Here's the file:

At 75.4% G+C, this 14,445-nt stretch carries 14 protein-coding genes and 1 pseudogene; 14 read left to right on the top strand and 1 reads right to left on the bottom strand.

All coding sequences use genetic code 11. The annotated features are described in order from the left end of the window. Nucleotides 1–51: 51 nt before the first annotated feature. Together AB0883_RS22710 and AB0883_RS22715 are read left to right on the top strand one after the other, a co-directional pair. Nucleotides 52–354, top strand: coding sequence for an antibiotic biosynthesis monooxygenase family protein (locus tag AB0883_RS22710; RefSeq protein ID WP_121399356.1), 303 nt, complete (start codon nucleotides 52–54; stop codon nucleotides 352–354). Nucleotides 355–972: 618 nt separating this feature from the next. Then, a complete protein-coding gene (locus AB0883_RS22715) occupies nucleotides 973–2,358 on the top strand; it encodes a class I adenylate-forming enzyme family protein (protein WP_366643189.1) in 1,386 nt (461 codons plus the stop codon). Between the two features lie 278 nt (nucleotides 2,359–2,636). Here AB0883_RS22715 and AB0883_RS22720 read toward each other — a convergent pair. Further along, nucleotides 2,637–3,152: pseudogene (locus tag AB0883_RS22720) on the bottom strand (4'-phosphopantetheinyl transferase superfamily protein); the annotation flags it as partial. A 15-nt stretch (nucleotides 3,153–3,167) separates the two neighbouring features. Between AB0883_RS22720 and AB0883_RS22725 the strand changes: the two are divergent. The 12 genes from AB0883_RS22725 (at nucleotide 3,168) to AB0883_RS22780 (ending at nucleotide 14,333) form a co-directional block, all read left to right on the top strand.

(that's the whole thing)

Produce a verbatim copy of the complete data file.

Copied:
At 75.4% G+C, this 14,445-nt stretch carries 14 protein-coding genes and 1 pseudogene; 14 read left to right on the top strand and 1 reads right to left on the bottom strand.

All coding sequences use genetic code 11. The annotated features are described in order from the left end of the window. Nucleotides 1–51: 51 nt before the first annotated feature. Together AB0883_RS22710 and AB0883_RS22715 are read left to right on the top strand one after the other, a co-directional pair. Nucleotides 52–354, top strand: coding sequence for an antibiotic biosynthesis monooxygenase family protein (locus tag AB0883_RS22710; RefSeq protein ID WP_121399356.1), 303 nt, complete (start codon nucleotides 52–54; stop codon nucleotides 352–354). Nucleotides 355–972: 618 nt separating this feature from the next. Then, a complete protein-coding gene (locus AB0883_RS22715) occupies nucleotides 973–2,358 on the top strand; it encodes a class I adenylate-forming enzyme family protein (protein WP_366643189.1) in 1,386 nt (461 codons plus the stop codon). Between the two features lie 278 nt (nucleotides 2,359–2,636). Here AB0883_RS22715 and AB0883_RS22720 read toward each other — a convergent pair. Further along, nucleotides 2,637–3,152: pseudogene (locus tag AB0883_RS22720) on the bottom strand (4'-phosphopantetheinyl transferase superfamily protein); the annotation flags it as partial. A 15-nt stretch (nucleotides 3,153–3,167) separates the two neighbouring features. Between AB0883_RS22720 and AB0883_RS22725 the strand changes: the two are divergent. The 12 genes from AB0883_RS22725 (at nucleotide 3,168) to AB0883_RS22780 (ending at nucleotide 14,333) form a co-directional block, all read left to right on the top strand.